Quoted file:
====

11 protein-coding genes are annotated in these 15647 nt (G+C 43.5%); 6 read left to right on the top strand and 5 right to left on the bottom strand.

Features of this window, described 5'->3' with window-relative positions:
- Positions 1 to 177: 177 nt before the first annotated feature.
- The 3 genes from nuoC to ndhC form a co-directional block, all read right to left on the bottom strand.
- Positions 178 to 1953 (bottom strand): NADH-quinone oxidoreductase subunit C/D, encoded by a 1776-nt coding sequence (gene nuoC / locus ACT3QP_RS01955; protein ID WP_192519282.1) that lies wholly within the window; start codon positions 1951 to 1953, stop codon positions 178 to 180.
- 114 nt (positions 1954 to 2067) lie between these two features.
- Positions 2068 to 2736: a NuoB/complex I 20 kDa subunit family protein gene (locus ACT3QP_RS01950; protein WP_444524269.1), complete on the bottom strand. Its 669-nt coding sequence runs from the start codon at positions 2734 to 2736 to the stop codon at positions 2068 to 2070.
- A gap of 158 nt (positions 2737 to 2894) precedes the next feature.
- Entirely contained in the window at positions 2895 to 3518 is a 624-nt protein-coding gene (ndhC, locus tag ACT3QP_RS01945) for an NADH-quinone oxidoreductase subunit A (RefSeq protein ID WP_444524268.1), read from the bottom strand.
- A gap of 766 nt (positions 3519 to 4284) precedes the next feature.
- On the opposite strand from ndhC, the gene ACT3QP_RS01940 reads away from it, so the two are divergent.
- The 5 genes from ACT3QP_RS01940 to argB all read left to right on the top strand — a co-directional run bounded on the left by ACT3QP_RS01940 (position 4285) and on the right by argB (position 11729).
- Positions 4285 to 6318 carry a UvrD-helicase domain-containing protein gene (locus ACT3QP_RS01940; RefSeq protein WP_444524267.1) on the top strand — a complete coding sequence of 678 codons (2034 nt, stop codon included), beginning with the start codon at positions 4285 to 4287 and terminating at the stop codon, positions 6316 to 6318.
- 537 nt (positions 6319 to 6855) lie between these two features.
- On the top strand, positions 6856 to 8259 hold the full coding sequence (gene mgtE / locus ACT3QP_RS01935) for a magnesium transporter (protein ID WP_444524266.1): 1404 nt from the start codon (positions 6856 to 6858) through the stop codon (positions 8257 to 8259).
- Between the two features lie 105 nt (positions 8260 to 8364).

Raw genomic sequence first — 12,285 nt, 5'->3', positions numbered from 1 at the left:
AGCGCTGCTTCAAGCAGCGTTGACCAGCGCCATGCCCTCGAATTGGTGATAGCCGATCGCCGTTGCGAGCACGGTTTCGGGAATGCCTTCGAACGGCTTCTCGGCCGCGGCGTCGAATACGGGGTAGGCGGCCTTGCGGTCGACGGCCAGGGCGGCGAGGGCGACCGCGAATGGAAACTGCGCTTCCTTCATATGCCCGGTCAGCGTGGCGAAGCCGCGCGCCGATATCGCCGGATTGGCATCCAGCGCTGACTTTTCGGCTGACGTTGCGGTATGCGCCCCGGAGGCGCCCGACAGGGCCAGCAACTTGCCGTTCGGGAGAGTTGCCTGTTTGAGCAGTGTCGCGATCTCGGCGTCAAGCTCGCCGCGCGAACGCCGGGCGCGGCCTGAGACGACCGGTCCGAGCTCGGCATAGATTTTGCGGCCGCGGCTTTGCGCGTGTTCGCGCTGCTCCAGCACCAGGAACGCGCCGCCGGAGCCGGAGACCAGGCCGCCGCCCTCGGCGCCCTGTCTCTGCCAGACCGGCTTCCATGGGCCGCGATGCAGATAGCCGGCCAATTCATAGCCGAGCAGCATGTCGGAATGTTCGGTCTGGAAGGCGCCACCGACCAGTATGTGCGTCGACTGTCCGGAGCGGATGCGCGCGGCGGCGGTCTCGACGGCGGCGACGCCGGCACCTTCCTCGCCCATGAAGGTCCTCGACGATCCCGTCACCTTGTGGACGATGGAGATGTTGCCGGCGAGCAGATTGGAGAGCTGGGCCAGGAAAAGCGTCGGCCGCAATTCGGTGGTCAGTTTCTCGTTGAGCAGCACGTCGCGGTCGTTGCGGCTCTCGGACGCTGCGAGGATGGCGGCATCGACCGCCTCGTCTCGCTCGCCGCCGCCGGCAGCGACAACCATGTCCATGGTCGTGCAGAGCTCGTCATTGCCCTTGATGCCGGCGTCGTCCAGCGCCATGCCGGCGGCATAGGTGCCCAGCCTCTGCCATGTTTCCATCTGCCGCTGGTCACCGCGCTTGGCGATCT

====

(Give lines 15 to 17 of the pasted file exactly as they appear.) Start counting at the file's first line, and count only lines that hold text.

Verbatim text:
- On the top strand, positions 6856 to 8259 hold the full coding sequence (gene mgtE / locus ACT3QP_RS01935) for a magnesium transporter (protein ID WP_444524266.1): 1404 nt from the start codon (positions 6856 to 6858) through the stop codon (positions 8257 to 8259).
- Between the two features lie 105 nt (positions 8260 to 8364).

Raw genomic sequence first — 12,285 nt, 5'->3', positions numbered from 1 at the left: